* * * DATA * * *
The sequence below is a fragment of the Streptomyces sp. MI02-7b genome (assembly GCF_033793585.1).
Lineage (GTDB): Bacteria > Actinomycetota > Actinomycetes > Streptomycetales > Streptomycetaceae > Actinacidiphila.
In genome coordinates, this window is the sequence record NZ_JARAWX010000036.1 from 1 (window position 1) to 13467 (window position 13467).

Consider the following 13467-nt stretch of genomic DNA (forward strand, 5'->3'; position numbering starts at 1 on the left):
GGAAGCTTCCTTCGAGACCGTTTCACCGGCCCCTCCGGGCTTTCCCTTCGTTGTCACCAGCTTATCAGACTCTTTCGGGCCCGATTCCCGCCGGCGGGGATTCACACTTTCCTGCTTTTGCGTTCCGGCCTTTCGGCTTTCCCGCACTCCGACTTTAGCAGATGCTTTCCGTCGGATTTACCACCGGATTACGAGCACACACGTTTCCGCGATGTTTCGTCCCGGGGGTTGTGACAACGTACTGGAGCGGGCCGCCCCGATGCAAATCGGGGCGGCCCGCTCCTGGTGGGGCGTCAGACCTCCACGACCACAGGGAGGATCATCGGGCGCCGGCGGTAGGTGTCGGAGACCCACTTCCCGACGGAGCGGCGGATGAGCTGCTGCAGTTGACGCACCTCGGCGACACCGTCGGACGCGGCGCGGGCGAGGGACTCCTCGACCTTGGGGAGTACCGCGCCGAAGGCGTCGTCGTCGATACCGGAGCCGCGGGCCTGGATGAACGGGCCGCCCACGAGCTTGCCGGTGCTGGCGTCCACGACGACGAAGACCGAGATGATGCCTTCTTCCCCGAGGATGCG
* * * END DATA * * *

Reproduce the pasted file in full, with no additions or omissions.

The sequence below is a fragment of the Streptomyces sp. MI02-7b genome (assembly GCF_033793585.1).
Lineage (GTDB): Bacteria > Actinomycetota > Actinomycetes > Streptomycetales > Streptomycetaceae > Actinacidiphila.
In genome coordinates, this window is the sequence record NZ_JARAWX010000036.1 from 1 (window position 1) to 13467 (window position 13467).

Consider the following 13467-nt stretch of genomic DNA (forward strand, 5'->3'; position numbering starts at 1 on the left):
GGAAGCTTCCTTCGAGACCGTTTCACCGGCCCCTCCGGGCTTTCCCTTCGTTGTCACCAGCTTATCAGACTCTTTCGGGCCCGATTCCCGCCGGCGGGGATTCACACTTTCCTGCTTTTGCGTTCCGGCCTTTCGGCTTTCCCGCACTCCGACTTTAGCAGATGCTTTCCGTCGGATTTACCACCGGATTACGAGCACACACGTTTCCGCGATGTTTCGTCCCGGGGGTTGTGACAACGTACTGGAGCGGGCCGCCCCGATGCAAATCGGGGCGGCCCGCTCCTGGTGGGGCGTCAGACCTCCACGACCACAGGGAGGATCATCGGGCGCCGGCGGTAGGTGTCGGAGACCCACTTCCCGACGGAGCGGCGGATGAGCTGCTGCAGTTGACGCACCTCGGCGACACCGTCGGACGCGGCGCGGGCGAGGGACTCCTCGACCTTGGGGAGTACCGCGCCGAAGGCGTCGTCGTCGATACCGGAGCCGCGGGCCTGGATGAACGGGCCGCCCACGAGCTTGCCGGTGCTGGCGTCCACGACGACGAAGACCGAGATGATGCCTTCTTCCCCGAGGATGCG